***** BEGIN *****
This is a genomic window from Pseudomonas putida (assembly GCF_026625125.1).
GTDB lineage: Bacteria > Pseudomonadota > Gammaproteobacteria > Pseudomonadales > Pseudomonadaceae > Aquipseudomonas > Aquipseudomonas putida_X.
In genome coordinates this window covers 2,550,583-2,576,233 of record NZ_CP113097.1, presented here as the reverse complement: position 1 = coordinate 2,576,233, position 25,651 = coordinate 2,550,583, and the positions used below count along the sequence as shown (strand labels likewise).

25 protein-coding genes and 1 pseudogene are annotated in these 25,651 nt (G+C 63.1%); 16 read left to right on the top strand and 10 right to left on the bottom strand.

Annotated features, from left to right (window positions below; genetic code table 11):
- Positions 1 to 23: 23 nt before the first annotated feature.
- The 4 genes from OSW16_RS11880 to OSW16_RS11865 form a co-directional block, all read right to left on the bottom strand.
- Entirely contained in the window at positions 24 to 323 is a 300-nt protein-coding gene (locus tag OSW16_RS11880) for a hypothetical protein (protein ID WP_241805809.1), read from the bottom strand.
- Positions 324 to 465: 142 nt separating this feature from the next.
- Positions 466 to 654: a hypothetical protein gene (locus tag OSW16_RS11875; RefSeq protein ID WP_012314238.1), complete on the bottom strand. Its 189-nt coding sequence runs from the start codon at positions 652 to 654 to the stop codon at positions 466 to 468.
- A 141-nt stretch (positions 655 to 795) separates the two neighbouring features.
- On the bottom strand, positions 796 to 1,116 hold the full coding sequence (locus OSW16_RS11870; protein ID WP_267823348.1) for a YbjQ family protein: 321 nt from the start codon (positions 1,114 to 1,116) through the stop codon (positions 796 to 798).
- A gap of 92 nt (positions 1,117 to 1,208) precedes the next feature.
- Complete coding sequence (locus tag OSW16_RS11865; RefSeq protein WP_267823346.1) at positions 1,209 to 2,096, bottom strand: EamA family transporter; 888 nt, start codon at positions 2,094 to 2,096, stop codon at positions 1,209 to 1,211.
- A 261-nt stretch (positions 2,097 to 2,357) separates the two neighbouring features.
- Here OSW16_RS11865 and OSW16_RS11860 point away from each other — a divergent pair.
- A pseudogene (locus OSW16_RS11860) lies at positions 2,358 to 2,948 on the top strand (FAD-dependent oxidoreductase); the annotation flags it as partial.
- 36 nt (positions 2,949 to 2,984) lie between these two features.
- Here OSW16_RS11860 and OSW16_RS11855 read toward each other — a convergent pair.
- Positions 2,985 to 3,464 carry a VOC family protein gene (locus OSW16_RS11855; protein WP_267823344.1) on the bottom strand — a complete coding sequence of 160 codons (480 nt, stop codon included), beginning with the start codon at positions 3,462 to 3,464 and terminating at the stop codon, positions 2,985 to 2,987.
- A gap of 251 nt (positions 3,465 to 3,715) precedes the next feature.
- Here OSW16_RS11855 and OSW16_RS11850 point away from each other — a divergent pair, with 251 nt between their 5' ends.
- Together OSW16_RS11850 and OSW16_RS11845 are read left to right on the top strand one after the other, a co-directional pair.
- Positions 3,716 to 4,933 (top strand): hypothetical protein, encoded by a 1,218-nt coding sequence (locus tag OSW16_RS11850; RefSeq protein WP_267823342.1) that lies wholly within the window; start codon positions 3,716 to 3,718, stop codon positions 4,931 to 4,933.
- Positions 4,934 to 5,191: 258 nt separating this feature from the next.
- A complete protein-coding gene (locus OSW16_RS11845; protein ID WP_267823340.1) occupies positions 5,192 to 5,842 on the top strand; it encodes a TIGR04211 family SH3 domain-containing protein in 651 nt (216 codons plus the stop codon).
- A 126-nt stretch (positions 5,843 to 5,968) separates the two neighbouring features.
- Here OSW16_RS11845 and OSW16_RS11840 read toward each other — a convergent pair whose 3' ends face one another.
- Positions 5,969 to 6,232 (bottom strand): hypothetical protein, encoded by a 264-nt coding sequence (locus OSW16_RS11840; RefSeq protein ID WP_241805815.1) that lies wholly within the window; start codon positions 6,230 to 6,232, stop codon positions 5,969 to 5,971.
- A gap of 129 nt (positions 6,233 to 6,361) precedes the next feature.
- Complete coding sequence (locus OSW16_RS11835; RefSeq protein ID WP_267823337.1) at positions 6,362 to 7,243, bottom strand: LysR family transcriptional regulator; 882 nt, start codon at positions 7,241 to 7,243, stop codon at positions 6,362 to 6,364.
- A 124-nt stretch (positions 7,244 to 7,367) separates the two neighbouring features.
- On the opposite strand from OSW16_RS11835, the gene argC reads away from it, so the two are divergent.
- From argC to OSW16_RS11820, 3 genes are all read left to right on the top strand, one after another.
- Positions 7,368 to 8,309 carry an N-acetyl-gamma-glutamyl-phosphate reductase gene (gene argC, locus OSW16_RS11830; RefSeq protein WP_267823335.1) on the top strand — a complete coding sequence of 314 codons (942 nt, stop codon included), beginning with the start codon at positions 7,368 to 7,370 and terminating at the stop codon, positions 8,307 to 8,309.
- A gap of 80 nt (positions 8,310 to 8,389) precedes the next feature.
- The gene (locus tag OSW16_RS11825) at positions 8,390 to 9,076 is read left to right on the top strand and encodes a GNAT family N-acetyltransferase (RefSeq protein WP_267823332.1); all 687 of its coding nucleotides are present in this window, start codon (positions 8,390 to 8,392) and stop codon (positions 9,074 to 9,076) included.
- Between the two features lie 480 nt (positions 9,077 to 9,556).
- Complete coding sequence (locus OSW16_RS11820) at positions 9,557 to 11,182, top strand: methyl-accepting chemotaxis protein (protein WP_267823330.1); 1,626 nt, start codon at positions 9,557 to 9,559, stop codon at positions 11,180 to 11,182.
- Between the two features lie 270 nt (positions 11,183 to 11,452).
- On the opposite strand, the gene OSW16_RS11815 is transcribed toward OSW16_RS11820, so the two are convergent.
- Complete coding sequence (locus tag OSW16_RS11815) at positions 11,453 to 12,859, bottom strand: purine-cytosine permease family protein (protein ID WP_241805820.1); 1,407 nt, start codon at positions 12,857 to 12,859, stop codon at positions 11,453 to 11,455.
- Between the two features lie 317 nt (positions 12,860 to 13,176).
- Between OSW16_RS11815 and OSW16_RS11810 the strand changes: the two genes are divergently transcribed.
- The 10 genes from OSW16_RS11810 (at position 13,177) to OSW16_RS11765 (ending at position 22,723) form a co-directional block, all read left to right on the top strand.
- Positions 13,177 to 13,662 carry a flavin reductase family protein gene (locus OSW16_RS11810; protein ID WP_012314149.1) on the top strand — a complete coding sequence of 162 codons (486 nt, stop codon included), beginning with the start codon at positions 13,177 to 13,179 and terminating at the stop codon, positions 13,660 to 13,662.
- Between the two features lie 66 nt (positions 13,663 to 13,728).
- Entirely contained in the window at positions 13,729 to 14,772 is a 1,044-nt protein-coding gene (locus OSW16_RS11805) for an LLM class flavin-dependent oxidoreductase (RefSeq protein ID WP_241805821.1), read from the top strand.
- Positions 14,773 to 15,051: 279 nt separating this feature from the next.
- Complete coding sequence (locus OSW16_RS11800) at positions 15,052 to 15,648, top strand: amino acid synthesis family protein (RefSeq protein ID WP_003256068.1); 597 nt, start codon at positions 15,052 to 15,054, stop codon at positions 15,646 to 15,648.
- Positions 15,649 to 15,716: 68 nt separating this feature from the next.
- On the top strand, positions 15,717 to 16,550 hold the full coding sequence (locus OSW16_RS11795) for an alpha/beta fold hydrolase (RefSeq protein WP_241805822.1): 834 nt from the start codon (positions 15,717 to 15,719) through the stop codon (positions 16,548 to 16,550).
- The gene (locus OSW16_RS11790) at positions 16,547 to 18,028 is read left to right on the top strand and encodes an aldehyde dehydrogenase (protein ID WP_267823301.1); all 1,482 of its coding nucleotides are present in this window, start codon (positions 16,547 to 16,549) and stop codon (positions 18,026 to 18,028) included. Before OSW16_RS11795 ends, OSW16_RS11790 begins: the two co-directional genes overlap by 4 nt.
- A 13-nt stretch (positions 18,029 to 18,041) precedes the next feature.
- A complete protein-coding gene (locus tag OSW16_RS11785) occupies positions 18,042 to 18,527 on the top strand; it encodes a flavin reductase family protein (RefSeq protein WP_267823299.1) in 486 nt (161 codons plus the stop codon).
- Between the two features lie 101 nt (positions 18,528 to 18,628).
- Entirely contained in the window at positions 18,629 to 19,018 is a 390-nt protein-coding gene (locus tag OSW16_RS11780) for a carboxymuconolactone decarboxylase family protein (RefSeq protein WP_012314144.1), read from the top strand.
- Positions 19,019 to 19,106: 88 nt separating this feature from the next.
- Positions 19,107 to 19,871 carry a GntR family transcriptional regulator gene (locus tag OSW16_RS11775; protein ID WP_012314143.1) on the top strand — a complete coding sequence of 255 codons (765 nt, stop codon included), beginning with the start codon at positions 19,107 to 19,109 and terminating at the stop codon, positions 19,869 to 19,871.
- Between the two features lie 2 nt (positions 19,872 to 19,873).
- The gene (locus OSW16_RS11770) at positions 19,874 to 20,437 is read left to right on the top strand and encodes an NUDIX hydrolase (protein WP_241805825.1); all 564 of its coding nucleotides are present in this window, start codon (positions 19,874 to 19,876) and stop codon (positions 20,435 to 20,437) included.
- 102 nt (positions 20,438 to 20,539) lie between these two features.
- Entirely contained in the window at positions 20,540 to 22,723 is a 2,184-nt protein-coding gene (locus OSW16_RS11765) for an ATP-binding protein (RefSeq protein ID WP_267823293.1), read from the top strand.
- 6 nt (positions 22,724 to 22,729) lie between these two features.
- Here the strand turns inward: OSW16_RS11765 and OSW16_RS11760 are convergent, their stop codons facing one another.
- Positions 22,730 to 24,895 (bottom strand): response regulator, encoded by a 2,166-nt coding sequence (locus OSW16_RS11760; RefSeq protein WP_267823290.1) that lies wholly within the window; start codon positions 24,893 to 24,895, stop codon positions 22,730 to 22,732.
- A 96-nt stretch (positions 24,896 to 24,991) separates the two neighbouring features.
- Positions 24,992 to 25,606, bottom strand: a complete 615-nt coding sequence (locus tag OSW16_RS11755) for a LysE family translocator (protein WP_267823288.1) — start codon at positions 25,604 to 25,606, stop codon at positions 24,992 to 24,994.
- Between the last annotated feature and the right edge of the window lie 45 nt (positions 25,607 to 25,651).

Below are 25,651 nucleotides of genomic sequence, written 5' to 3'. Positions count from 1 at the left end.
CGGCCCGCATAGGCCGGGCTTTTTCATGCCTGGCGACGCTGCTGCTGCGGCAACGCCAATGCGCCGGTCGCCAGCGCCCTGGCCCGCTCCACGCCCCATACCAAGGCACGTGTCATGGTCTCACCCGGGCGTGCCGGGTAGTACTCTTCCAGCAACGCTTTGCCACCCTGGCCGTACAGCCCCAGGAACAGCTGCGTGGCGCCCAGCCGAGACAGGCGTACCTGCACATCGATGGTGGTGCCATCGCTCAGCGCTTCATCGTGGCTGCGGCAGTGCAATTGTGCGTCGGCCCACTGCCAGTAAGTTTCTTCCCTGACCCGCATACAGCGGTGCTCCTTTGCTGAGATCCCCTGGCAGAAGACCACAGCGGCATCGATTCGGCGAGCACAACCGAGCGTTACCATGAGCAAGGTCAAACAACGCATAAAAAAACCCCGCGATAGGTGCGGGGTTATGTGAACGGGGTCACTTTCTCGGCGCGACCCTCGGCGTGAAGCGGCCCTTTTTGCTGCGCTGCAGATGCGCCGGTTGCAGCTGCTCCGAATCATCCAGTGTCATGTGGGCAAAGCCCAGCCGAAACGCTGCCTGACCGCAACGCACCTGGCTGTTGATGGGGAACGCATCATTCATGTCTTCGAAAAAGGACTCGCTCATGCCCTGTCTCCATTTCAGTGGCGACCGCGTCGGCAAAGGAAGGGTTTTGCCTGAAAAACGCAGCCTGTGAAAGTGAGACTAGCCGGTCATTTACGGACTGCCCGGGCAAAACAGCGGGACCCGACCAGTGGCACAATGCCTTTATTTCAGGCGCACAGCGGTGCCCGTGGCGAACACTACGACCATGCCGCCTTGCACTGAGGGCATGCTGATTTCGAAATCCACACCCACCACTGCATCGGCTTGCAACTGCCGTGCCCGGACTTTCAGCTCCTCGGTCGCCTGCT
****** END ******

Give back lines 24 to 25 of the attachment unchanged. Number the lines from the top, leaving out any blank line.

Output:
- Positions 3,716 to 4,933 (top strand): hypothetical protein, encoded by a 1,218-nt coding sequence (locus tag OSW16_RS11850; RefSeq protein WP_267823342.1) that lies wholly within the window; start codon positions 3,716 to 3,718, stop codon positions 4,931 to 4,933.
- Positions 4,934 to 5,191: 258 nt separating this feature from the next.